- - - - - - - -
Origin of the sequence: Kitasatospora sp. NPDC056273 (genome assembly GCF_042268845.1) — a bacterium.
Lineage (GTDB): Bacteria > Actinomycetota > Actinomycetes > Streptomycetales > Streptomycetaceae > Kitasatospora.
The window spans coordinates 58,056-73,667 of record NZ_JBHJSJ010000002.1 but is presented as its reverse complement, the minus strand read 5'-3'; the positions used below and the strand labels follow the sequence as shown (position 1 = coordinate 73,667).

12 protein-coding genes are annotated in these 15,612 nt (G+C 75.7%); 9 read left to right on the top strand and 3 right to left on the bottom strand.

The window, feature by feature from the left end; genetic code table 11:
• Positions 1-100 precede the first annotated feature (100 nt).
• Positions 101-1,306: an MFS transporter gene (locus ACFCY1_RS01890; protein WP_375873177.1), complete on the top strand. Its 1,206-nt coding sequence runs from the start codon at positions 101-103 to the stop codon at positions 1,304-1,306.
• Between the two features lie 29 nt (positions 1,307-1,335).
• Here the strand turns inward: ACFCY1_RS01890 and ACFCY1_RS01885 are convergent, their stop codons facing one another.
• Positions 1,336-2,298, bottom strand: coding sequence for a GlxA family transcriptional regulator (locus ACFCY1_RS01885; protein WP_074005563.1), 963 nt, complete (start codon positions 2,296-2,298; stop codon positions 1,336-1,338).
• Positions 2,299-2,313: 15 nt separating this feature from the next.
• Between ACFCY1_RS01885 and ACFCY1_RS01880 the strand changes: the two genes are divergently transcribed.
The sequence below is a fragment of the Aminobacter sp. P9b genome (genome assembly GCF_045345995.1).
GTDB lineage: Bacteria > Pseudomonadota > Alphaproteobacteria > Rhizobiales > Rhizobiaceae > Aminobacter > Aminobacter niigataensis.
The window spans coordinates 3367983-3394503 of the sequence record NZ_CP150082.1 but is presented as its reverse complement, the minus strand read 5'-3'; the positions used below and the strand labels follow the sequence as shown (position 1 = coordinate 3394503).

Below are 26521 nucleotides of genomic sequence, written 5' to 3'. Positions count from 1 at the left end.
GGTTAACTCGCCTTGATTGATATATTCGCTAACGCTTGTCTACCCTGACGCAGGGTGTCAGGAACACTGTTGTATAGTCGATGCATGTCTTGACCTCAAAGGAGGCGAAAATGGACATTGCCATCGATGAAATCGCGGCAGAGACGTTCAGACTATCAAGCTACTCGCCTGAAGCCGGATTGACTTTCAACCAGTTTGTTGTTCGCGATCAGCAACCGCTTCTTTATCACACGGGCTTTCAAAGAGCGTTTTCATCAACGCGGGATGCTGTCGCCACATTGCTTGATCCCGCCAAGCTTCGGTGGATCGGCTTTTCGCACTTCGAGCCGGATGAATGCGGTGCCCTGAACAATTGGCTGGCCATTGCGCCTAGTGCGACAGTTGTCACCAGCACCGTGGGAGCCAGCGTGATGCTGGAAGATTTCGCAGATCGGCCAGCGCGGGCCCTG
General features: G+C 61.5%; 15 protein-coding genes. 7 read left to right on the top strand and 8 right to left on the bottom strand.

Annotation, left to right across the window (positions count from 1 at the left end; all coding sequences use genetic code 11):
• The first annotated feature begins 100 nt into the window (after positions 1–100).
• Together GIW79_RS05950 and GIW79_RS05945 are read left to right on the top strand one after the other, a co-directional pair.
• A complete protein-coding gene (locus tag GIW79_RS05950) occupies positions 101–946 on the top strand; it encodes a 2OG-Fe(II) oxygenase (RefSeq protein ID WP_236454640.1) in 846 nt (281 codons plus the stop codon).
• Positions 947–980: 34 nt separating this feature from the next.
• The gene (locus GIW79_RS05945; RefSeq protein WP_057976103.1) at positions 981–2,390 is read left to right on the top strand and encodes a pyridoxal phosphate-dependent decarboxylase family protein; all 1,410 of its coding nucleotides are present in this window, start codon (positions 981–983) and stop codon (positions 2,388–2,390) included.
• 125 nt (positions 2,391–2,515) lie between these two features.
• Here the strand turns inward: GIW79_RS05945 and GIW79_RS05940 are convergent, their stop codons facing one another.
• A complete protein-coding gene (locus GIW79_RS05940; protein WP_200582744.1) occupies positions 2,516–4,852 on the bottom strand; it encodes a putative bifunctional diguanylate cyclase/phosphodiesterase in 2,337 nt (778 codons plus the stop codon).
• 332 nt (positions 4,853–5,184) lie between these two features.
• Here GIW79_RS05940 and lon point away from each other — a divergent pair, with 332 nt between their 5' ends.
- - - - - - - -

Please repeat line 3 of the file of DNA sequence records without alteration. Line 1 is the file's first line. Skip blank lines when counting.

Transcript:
The window spans coordinates 58,056-73,667 of record NZ_JBHJSJ010000002.1 but is presented as its reverse complement, the minus strand read 5'-3'; the positions used below and the strand labels follow the sequence as shown (position 1 = coordinate 73,667).